What Great Managers Do

There is one quality that sets truly great managers apart from the rest: They discover what is unique about each person and then capitalize on it.

So says Marcus Buckingham in the fifth article in Harvard Business Review’s 10 Must Reads on Managing People.

Three paragraphs in and I was immediately struck by the parallels with a book I read a year ago: First, Break All The Rules.  That’s good, because – as I found out when I picked it back up off the bookshelf – they’re by the same author.

I’m starting to see a trend here: successful HBR article then successful business book, or vice-versa.  Either way – if you want a good summary of a popular business book go look for the corresponding HBR article; It’s true for many of the articles in HBR’s “10 Must Reads” series.

The thesis of the article is that people are different, and you should play to their strengths, rather than spend too much effort on improving their areas of weakness.  

Mediocre managers assume (or hope) that their employees will all be motivated by the same things and driven by the same goals, that they will desire the same kinds of relationships and learn in roughly the same way.  They define the behaviors they expect from people and tell them to work on behaviors that don’t come naturally.  They praise those who can overcome their natural styles to conform to preset ideas. In short, they believe the manager’s job is to mold, or transform, each employee in the perfect version of the role.

Great managers don’t try to change a person’s style … They know that their employees will differ in how they think, how they build relationships, how altruistic they are, how patient they can be, how much of an expert they need to be, what drives them, what challenges them, and what their goals are.

There are a number of examples portrayed, for example Michelle Miller, the manager of a Walgreens, who recognized that her “goth rocker” employee Jeffrey was particularly good at restocking aisles with new merchandise (and enjoyed it), so instead of having the role shared among the aisle owners – as it typical – she had Jeffrey restock all the aisles. 

As it was with First Break All The Rules so it is with this article; I vacillate between thinking this thesis is banal and obvious, and then feel pained that I’m not really doing a good job individualizing for my team.

Marcus identifies three general areas of differentiation to capitalize upon:

  1. Strengths/Weaknesses – To understand your employee’s strengths and weaknesses, observe them during their work.  What tasks are they particularly good at?  What do they struggle with?  How do they react to the challenges of different types of work?  Ask them what they have particularly enjoyed working on in the recent past.
  2. Motivations / Triggers – The most powerful motivation is recognition – but people have different preferences regarding how they want to be recognized.  Some employees find it energizing to be called up and praised in front of the whole company, others would prefer an professional award that they could put on their professional biography, others would prefer a trip to disneyland with their family.  This type of differentiation requires a lot of personal attention by the manager.
  3. Learning Styles – Not every employee thrives by being thrown into the deep-end of the pool.  Some require some time to read, talk and analyze before taking action.  Others prefer to dive in and figure things out as they go along.  So consider individualizing training, task-prep and other forms of communication to the learning preferences of your employees.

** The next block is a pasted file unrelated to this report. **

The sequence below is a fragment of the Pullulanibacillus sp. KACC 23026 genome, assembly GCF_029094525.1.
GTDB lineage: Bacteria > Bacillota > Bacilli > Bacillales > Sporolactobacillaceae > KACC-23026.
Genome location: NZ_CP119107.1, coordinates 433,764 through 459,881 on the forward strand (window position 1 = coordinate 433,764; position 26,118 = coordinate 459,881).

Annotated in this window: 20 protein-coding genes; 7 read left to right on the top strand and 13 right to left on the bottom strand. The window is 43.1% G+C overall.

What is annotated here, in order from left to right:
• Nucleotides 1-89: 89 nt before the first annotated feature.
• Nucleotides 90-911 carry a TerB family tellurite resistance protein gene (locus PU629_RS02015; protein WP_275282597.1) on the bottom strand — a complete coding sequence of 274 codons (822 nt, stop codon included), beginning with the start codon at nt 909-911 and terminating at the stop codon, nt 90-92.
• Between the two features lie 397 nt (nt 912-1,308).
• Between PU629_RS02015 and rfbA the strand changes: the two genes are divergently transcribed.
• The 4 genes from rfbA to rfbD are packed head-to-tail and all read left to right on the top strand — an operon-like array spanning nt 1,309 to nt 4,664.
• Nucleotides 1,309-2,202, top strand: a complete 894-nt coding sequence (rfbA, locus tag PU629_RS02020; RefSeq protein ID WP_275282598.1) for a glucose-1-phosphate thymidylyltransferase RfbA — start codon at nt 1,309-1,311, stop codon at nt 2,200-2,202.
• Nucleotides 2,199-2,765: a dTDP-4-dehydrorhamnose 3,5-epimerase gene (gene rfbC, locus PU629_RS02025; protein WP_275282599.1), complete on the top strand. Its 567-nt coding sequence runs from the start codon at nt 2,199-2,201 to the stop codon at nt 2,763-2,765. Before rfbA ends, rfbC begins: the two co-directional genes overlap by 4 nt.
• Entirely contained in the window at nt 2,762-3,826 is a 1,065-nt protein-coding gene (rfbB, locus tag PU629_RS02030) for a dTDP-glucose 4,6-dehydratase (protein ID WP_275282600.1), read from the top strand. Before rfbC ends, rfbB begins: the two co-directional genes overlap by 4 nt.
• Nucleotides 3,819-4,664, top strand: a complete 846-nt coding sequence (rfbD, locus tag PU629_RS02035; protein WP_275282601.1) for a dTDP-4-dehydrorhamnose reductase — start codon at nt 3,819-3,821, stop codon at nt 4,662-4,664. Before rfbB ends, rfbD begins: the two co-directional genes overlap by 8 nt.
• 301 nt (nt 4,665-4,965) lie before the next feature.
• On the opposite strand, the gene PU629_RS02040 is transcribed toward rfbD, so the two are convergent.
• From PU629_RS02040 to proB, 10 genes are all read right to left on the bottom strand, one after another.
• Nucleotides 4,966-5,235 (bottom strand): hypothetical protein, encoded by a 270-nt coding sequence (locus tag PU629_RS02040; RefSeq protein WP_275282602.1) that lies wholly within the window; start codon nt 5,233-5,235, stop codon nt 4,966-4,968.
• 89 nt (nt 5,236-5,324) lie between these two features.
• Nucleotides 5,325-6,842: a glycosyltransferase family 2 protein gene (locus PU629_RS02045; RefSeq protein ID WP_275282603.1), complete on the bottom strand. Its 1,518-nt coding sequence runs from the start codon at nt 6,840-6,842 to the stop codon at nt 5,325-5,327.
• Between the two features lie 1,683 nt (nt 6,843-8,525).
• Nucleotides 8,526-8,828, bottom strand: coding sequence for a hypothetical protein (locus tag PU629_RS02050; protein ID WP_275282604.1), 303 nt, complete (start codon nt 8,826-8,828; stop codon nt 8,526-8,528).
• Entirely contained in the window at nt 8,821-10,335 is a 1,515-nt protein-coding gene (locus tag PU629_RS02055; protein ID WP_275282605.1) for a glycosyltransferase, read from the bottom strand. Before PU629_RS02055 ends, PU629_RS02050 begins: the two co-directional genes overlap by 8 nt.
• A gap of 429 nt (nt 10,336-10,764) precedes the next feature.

This article has stuck in my head the past couple of weeks, and I have tried to observe my team to see where and how I might better cater to individuals.  As a software development manager there are a few ‘levers’ that I can pull to individualize:

  • The tasks that are assigned to team members.  Although we follow the scrum / agile methodology, where the team members take tasks from the backlog to work on, I could try pre-assigning some of the backlog tasks to play to individual strengths.
  • The way in which I interact with those urgent / critical tasks that inevitably turn up.  We take turns each week being the ‘support cowboy’ to handle issues that come in (usually via email), but different team members have different styles.  Some are more effective if I turn these issues into official tickets for them to process, others are comfortable balancing the email tasks with the sprint ticket system (in our case JIRA).
  • Praise and Recognition.  I think I can do better to individualize recognition of great work and milestones.  The current team has both introverts and extroverts and a one-size-fits-all way of recognizing may not be the most effective.

One challenge to both discovering and capitalizing on the uniqueness of each team member is the unfortunate frequency with which team members move to new projects and new managers.  I have just started (in Evernote) keeping explicit notes on my observations (and discussions) about strengths / weaknesses, interests, etc.  It would be good if there was some way for the organization to capture and retain this information so it was available to new managers – and also to encourage all managers to make these types of observations, and to try to individualize to them.

I’m curious to hear how other managers try to discover, record and adapt to the unique talents and personalities of their team members.  Any thoughts?

About brendansterne

Director of Innovation Labs, Indeed.com
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